Updated from 11:19 a.m. EDT

Gold resumed its losing streak Thursday, dragged under by weak oil prices and a cooling economy.

The benchmark December contract for bullion closed down $13.70 at $625.30 an ounce on the Comex division of the New York Mercantile Exchange, while oil was shedding $1.89 at $70 a barrel recently, also on the Nymex.

Shares of the exchange-traded funds that hold the yellow metal,

iShares Comex Gold Trust

(IAU) - Get Report


streetTracks Gold Shares

(GLD) - Get Report

, were swooning in line with the futures, both down over 2%.

An unexpected 0.1% drop in the Conference Board's index of leading economic indicators vs. an anticipated 0.1% rise added further evidence of a slowing U.S. economy. Waning Mideast tensions also were easing investor anxiety over the possibility of war interrupting oil supplies.

"As confidence grows in the viability of the ceasefire

between Israel and Hezbollah it's not surprising that gold and oil have eased off," says Neil Meader, senior metals analyst at GFMS, a U.K.-based specialty consulting house. "Right back to the beginning of July gold has steadily been tracking oil rather than the currencies."

Technical indicators, however, do not appear to be providing much direction to the gold market, which seems to have been trading in a range lately.

"A triangle pattern is forming, and usually when you have a market that's in a triangle pattern, you're going to have a breakout one way or another," says Rich Ishida, president of MarketVane in Pasedena, Calif. Ishida notes that the December contract failed to break resistance at $666.50 earlier in August, which he says is a bearish signal.

Ishida expects the "cycle of higher lows and lower highs" to continue until resistance or support can be broken. The MarketVane sentiment index for gold futures is now 67% bullish compared to figures in the 70s last week.

Despite today's losses the pennant formation still remains in tact, although piercing support at $615 would be even more bearish, he says.

Providing an early bright spot Palladium's initial strength gave way to the general sector rot, closing down $1.85 at $334 an ounce on the Nymex. Palladium miner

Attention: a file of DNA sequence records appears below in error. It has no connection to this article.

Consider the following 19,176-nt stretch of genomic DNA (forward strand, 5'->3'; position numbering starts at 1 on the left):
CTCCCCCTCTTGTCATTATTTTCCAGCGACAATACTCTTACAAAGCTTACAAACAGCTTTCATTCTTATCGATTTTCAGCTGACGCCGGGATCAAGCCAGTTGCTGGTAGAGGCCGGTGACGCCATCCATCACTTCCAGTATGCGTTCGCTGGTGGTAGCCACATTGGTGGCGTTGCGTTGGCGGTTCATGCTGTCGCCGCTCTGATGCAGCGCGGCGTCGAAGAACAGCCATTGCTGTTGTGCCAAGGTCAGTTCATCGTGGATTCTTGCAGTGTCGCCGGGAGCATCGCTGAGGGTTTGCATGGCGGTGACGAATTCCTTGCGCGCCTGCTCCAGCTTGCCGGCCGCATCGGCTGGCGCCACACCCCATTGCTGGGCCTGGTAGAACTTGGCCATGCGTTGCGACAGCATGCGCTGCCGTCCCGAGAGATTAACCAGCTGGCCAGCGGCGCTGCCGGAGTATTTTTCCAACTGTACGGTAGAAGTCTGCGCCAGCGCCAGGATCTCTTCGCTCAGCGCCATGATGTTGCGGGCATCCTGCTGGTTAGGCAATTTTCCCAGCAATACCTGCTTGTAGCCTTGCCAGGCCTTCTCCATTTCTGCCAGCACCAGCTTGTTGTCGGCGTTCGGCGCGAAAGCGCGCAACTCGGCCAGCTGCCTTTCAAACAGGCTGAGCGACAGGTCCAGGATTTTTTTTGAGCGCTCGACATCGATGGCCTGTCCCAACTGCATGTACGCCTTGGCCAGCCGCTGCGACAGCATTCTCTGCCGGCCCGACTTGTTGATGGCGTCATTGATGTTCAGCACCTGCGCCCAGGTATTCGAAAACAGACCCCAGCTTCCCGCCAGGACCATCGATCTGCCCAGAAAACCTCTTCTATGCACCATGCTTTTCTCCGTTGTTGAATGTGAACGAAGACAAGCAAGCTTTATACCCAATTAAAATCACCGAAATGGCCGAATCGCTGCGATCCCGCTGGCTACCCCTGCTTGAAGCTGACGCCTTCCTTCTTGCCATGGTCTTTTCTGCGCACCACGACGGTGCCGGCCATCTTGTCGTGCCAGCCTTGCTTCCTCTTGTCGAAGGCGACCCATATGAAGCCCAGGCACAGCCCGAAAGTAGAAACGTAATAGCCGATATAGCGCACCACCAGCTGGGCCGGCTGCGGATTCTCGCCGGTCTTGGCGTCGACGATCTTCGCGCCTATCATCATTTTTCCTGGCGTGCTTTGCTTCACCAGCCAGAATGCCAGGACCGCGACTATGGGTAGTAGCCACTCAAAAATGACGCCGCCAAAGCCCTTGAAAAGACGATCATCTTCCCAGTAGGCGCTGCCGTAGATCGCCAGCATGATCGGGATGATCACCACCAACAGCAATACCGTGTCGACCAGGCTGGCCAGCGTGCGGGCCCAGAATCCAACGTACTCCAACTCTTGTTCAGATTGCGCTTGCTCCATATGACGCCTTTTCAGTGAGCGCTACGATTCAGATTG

North American Palladium


, held on to early gains, up 1.9% recently, but

Stillwater Mining


, another palladium miner, got caught in the downdraft, down 0.6%.

Latin American gold producer

Yamana Gold

(AUY) - Get Report

was a big loser, plunging 7.2% recently, after investors reacted badly to the company's proposed takeover of

Viceroy Exploration


, moving up 19%.

The other precious metals producers were suffering also. Among those seeing the most red ink were

Gold Fields

(GFI) - Get Report

, off 3.7%,

Freeport-McMoRan Copper & Gold

(FCX) - Get Report

losing 3.2%,

Coeur d'Alene Mines

(CDE) - Get Report

down 3.8%, and

Silver Wheaton


, 4.8% lower.

The miners ETF

Market Vectors Gold Miners

(GDX) - Get Report

was shedding 3%.

Elsewhere in metals, Morgan Stanley upgraded diversified miner

Anglo American


to overweight from underweight, but it didn't provide any lasting relief for the stock, which was recently trading down 1.4% after a morning rally.

Canadian zinc giant

Teck Cominco


conceded defeated after its offer to buyer nickel miner



expired midnight Wednesday without result. The announcement opens the door for Brazilian iron ore producer

Companhia Vale do Rio Doce

(RIO) - Get Report

to win the bidding war for Inco, which also saw an offer from U.S. copper miner

Phelps Dodge

(PD) - Get Report


Recently Teck was losing 3.6%, Phelps was moving down 3.4%, and Inco was off 0.4%, while CVRD bucked the trend, moving up 0.7%.

Meanwhile, the London Metal Exchange has instituted a maximum $300 a day penalty for sellers of nickel contracts that cannot find the physical metal to fulfill contractual obligations.

"Nickel stocks are at historically low levels and we now have a genuine material shortage," states Simon Heale, CEO of the LME, in a prepared brief.

The move by the LME helped ease the market, which saw prices for the benchmark three-month contract back off $450 a ton to $28,500, off of Wednesday's record highs.